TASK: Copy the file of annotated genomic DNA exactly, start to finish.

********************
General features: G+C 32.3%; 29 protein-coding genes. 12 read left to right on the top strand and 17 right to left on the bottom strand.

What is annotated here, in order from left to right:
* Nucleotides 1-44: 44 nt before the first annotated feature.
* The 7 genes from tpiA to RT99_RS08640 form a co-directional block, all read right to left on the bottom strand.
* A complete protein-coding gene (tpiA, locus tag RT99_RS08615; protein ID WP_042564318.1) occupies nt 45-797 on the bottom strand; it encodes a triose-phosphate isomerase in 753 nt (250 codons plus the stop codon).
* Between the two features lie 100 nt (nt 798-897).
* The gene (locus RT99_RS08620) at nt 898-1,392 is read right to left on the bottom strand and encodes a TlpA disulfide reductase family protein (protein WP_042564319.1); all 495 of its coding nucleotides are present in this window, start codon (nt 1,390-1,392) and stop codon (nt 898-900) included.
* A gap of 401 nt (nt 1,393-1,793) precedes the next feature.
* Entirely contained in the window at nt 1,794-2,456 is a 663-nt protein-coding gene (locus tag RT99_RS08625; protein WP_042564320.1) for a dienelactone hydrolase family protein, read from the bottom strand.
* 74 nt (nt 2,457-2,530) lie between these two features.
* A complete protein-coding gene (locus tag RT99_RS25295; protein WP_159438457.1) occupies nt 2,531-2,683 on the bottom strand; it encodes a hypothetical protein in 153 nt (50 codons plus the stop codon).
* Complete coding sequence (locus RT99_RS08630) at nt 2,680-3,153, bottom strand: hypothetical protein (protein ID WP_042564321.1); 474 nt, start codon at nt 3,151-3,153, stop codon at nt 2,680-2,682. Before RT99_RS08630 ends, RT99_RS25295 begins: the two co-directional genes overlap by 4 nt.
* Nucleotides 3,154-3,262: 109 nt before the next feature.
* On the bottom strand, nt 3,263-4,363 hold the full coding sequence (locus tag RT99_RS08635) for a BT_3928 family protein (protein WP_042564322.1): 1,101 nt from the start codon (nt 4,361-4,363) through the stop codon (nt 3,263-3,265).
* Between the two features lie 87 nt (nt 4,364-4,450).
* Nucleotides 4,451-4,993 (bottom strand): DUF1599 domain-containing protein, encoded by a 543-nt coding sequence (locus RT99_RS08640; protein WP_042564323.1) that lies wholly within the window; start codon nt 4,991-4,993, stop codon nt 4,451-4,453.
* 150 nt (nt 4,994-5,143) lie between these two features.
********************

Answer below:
General features: G+C 32.3%; 29 protein-coding genes. 12 read left to right on the top strand and 17 right to left on the bottom strand.

What is annotated here, in order from left to right:
* Nucleotides 1-44: 44 nt before the first annotated feature.
* The 7 genes from tpiA to RT99_RS08640 form a co-directional block, all read right to left on the bottom strand.
* A complete protein-coding gene (tpiA, locus tag RT99_RS08615; protein ID WP_042564318.1) occupies nt 45-797 on the bottom strand; it encodes a triose-phosphate isomerase in 753 nt (250 codons plus the stop codon).
* Between the two features lie 100 nt (nt 798-897).
* The gene (locus RT99_RS08620) at nt 898-1,392 is read right to left on the bottom strand and encodes a TlpA disulfide reductase family protein (protein WP_042564319.1); all 495 of its coding nucleotides are present in this window, start codon (nt 1,390-1,392) and stop codon (nt 898-900) included.
* A gap of 401 nt (nt 1,393-1,793) precedes the next feature.
* Entirely contained in the window at nt 1,794-2,456 is a 663-nt protein-coding gene (locus tag RT99_RS08625; protein WP_042564320.1) for a dienelactone hydrolase family protein, read from the bottom strand.
* 74 nt (nt 2,457-2,530) lie between these two features.
* A complete protein-coding gene (locus tag RT99_RS25295; protein WP_159438457.1) occupies nt 2,531-2,683 on the bottom strand; it encodes a hypothetical protein in 153 nt (50 codons plus the stop codon).
* Complete coding sequence (locus RT99_RS08630) at nt 2,680-3,153, bottom strand: hypothetical protein (protein ID WP_042564321.1); 474 nt, start codon at nt 3,151-3,153, stop codon at nt 2,680-2,682. Before RT99_RS08630 ends, RT99_RS25295 begins: the two co-directional genes overlap by 4 nt.
* Nucleotides 3,154-3,262: 109 nt before the next feature.
* On the bottom strand, nt 3,263-4,363 hold the full coding sequence (locus tag RT99_RS08635) for a BT_3928 family protein (protein WP_042564322.1): 1,101 nt from the start codon (nt 4,361-4,363) through the stop codon (nt 3,263-3,265).
* Between the two features lie 87 nt (nt 4,364-4,450).
* Nucleotides 4,451-4,993 (bottom strand): DUF1599 domain-containing protein, encoded by a 543-nt coding sequence (locus RT99_RS08640; protein WP_042564323.1) that lies wholly within the window; start codon nt 4,991-4,993, stop codon nt 4,451-4,453.
* 150 nt (nt 4,994-5,143) lie between these two features.